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Federal Court Orders Trump Administration To Accept New DACA Applications

Photo caption:

Photo by Manuel Balce Ceneta AP

Deferred Action for Childhood Arrivals students celebrate on June 18 at the Supreme Court after the justices rejected President Trump's effort to end legal protections for young immigrants.

A federal court has ordered the Trump administration to begin accepting new applications to the Deferred Action for Childhood Arrivals program, which protects young immigrants brought to the country illegally as children from deportation.

As NPR reported earlier this week, the Trump administration has not been accepting new applicants even after the Supreme Court ruled last month that the administration didn't go about ending the program correctly. The administration has only been processing DACA renewals.

"This means that the administration not only must continue protections for current recipients, but that that it must also accept new applications," said Ali Noorani, president and CEO of the National Immigration Forum. "Ignoring this decision puts the administration directly at odds with the rule of law, and leaves DREAMers steeped in even more uncertainty about their futures."

The U.S. District Court in Maryland ruled on Friday that the DACA policy must be restored to what it was before the Trump administration rescinded it in September 2017.

California Attorney General Xavier Becerra, who led the multistate coalition suing to restore DACA, said: "From the Supreme Court down, the courts have made it clear: DACA stands, and now its doors are open to new DREAMers to apply. That's a fact and that's what matters. I urge all DREAMers to enter DACA."

U.S. Citizenship and Immigration Services has been renewing DACA status for about 650,000 people who already have it but rejecting new applicants. An estimated 300,000 young immigrants are eligible for the program and still waiting for a chance to apply.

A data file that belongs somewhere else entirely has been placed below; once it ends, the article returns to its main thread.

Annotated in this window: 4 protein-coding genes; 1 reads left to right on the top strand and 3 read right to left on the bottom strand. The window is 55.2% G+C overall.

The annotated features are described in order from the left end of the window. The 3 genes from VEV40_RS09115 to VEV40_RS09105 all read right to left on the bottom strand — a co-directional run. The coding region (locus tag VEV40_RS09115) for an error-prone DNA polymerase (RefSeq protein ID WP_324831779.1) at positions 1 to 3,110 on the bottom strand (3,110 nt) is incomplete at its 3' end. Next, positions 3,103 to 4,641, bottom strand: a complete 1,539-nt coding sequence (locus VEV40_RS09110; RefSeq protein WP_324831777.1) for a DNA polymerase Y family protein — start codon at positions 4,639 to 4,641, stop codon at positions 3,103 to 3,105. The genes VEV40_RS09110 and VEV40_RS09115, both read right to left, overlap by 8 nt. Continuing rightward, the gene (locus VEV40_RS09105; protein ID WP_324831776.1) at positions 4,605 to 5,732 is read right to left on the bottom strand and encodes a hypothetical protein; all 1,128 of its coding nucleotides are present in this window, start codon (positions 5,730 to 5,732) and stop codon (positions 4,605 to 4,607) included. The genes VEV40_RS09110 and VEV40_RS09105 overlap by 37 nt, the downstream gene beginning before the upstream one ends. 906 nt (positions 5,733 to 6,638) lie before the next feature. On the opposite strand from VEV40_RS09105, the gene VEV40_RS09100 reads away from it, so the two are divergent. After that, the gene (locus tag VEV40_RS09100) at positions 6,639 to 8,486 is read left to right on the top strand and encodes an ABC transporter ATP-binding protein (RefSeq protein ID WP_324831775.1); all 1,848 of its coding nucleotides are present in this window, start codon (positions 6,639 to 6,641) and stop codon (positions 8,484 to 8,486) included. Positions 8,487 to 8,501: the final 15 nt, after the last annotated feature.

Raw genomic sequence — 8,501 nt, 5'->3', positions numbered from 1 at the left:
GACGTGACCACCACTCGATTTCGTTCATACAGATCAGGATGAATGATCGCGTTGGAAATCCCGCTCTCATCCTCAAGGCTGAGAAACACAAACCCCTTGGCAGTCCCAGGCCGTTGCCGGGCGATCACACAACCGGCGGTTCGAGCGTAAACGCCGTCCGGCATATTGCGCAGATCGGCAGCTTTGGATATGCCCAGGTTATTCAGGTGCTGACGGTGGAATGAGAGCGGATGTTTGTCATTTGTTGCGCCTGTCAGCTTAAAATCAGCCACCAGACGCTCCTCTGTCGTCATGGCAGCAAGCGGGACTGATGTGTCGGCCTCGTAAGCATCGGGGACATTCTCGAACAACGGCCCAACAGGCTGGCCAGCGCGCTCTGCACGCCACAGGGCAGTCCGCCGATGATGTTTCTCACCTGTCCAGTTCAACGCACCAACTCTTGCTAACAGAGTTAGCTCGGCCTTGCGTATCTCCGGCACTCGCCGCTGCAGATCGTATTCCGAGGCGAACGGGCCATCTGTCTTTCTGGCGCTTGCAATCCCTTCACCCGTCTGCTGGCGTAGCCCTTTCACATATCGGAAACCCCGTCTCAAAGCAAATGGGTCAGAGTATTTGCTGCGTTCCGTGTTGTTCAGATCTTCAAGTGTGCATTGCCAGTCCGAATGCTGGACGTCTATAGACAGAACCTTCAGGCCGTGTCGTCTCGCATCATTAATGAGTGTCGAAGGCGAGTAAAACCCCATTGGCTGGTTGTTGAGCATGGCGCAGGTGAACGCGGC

A notice on the agency's website for months has said: "USCIS is not accepting requests from individuals who have never before been granted deferred action under DACA." And immigration lawyers said clients who applied for DACA for the first time after the recent Supreme Court ruling were denied.

After the high court decision, Trump said he would move quickly to terminate the program again — this time in a way that would pass muster with the Supreme Court. But in recent days, Trump has softened his stance.

On July 10, the president promised a "road to citizenship" for DACA recipients during an interview with Telemundo before the White House walked that back. Then, earlier this week, Trump said he would be "taking care" of DACA recipients.

"We're going to work on DACA because we want to make people happy," Trump said during a press conference in the White House Rose Garden where President Barack Obama first announced the program eight years earlier.

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